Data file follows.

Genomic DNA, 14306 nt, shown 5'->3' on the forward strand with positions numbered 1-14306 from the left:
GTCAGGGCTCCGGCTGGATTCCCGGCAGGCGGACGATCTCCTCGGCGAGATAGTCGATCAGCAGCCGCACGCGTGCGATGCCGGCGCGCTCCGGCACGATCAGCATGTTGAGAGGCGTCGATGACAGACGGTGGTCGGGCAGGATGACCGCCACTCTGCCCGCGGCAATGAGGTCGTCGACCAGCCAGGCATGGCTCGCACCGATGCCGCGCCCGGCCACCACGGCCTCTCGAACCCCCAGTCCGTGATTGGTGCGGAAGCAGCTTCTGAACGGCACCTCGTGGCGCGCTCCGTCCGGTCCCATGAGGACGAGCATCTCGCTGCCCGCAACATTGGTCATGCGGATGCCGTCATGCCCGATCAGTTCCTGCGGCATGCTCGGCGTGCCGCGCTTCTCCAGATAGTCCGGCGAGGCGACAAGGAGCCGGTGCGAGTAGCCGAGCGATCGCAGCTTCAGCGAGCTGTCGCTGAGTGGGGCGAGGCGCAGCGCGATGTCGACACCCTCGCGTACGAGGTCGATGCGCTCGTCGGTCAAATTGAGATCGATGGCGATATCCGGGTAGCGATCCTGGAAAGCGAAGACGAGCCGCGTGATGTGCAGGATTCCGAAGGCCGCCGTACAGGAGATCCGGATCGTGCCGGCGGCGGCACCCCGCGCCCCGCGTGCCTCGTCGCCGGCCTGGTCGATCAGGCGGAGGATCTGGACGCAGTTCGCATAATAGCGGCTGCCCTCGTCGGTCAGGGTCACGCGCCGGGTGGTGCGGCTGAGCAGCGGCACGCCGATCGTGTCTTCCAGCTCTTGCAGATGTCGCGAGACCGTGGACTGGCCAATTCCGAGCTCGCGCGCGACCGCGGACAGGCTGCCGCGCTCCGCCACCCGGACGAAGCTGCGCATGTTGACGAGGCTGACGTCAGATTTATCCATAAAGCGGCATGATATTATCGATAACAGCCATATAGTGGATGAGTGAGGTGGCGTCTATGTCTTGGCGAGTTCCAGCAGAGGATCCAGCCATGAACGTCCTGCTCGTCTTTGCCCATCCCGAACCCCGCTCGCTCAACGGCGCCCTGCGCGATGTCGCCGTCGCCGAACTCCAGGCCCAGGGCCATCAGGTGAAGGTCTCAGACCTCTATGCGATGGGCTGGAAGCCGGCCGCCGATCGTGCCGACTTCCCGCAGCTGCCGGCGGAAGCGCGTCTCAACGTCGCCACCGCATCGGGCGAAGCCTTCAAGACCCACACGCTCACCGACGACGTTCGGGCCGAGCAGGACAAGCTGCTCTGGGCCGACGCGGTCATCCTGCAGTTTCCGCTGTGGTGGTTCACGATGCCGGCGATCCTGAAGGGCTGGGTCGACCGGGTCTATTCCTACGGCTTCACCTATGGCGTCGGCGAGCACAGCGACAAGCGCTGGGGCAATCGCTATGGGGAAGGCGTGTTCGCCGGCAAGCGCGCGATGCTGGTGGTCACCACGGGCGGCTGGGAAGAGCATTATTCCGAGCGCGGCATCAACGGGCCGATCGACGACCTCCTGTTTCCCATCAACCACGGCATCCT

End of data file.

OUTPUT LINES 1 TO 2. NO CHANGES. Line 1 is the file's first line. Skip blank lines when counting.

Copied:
Genomic DNA, 14306 nt, shown 5'->3' on the forward strand with positions numbered 1-14306 from the left:
GTCAGGGCTCCGGCTGGATTCCCGGCAGGCGGACGATCTCCTCGGCGAGATAGTCGATCAGCAGCCGCACGCGTGCGATGCCGGCGCGCTCCGGCACGATCAGCATGTTGAGAGGCGTCGATGACAGACGGTGGTCGGGCAGGATGACCGCCACTCTGCCCGCGGCAATGAGGTCGTCGACCAGCCAGGCATGGCTCGCACCGATGCCGCGCCCGGCCACCACGGCCTCTCGAACCCCCAGTCCGTGATTGGTGCGGAAGCAGCTTCTGAACGGCACCTCGTGGCGCGCTCCGTCCGGTCCCATGAGGACGAGCATCTCGCTGCCCGCAACATTGGTCATGCGGATGCCGTCATGCCCGATCAGTTCCTGCGGCATGCTCGGCGTGCCGCGCTTCTCCAGATAGTCCGGCGAGGCGACAAGGAGCCGGTGCGAGTAGCCGAGCGATCGCAGCTTCAGCGAGCTGTCGCTGAGTGGGGCGAGGCGCAGCGCGATGTCGACACCCTCGCGTACGAGGTCGATGCGCTCGTCGGTCAAATTGAGATCGATGGCGATATCCGGGTAGCGATCCTGGAAAGCGAAGACGAGCCGCGTGATGTGCAGGATTCCGAAGGCCGCCGTACAGGAGATCCGGATCGTGCCGGCGGCGGCACCCCGCGCCCCGCGTGCCTCGTCGCCGGCCTGGTCGATCAGGCGGAGGATCTGGACGCAGTTCGCATAATAGCGGCTGCCCTCGTCGGTCAGGGTCACGCGCCGGGTGGTGCGGCTGAGCAGCGGCACGCCGATCGTGTCTTCCAGCTCTTGCAGATGTCGCGAGACCGTGGACTGGCCAATTCCGAGCTCGCGCGCGACCGCGGACAGGCTGCCGCGCTCCGCCACCCGGACGAAGCTGCGCATGTTGACGAGGCTGACGTCAGATTTATCCATAAAGCGGCATGATATTATCGATAACAGCCATATAGTGGATGAGTGAGGTGGCGTCTATGTCTTGGCGAGTTCCAGCAGAGGATCCAGCCATGAACGTCCTGCTCGTCTTTGCCCATCCCGAACCCCGCTCGCTCAACGGCGCCCTGCGCGATGTCGCCGTCGCCGAACTCCAGGCCCAGGGCCATCAGGTGAAGGTCTCAGACCTCTATGCGATGGGCTGGAAGCCGGCCGCCGATCGTGCCGACTTCCCGCAGCTGCCGGCGGAAGCGCGTCTCAACGTCGCCACCGCATCGGGCGAAGCCTTCAAGACCCACACGCTCACCGACGACGTTCGGGCCGAGCAGGACAAGCTGCTCTGGGCCGACGCGGTCATCCTGCAGTTTCCGCTGTGGTGGTTCACGATGCCGGCGATCCTGAAGGGCTGGGTCGACCGGGTCTATTCCTACGGCTTCACCTATGGCGTCGGCGAGCACAGCGACAAGCGCTGGGGCAATCGCTATGGGGAAGGCGTGTTCGCCGGCAAGCGCGCGATGCTGGTGGTCACCACGGGCGGCTGGGAAGAGCATTATTCCGAGCGCGGCATCAACGGGCCGATCGACGACCTCCTGTTTCCCATCAACCACGGCATCCT